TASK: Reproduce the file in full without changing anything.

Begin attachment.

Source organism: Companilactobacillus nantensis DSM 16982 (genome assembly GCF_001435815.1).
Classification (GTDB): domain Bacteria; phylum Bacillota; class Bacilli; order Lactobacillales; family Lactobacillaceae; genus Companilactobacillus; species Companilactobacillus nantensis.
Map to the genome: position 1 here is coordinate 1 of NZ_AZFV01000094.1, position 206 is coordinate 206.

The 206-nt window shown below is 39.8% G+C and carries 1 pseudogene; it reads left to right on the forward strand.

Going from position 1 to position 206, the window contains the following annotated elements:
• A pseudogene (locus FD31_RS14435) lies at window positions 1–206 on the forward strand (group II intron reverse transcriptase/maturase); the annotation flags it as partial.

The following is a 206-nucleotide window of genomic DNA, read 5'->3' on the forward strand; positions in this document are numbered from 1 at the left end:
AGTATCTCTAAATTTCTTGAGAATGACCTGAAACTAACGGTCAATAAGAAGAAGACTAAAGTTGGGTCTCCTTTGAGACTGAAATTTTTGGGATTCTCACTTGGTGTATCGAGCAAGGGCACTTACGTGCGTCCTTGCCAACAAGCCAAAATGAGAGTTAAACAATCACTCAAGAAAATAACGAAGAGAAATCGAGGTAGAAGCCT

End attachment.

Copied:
Source organism: Companilactobacillus nantensis DSM 16982 (genome assembly GCF_001435815.1).
Classification (GTDB): domain Bacteria; phylum Bacillota; class Bacilli; order Lactobacillales; family Lactobacillaceae; genus Companilactobacillus; species Companilactobacillus nantensis.
Map to the genome: position 1 here is coordinate 1 of NZ_AZFV01000094.1, position 206 is coordinate 206.

The 206-nt window shown below is 39.8% G+C and carries 1 pseudogene; it reads left to right on the forward strand.

Going from position 1 to position 206, the window contains the following annotated elements:
• A pseudogene (locus FD31_RS14435) lies at window positions 1–206 on the forward strand (group II intron reverse transcriptase/maturase); the annotation flags it as partial.

The following is a 206-nucleotide window of genomic DNA, read 5'->3' on the forward strand; positions in this document are numbered from 1 at the left end:
AGTATCTCTAAATTTCTTGAGAATGACCTGAAACTAACGGTCAATAAGAAGAAGACTAAAGTTGGGTCTCCTTTGAGACTGAAATTTTTGGGATTCTCACTTGGTGTATCGAGCAAGGGCACTTACGTGCGTCCTTGCCAACAAGCCAAAATGAGAGTTAAACAATCACTCAAGAAAATAACGAAGAGAAATCGAGGTAGAAGCCT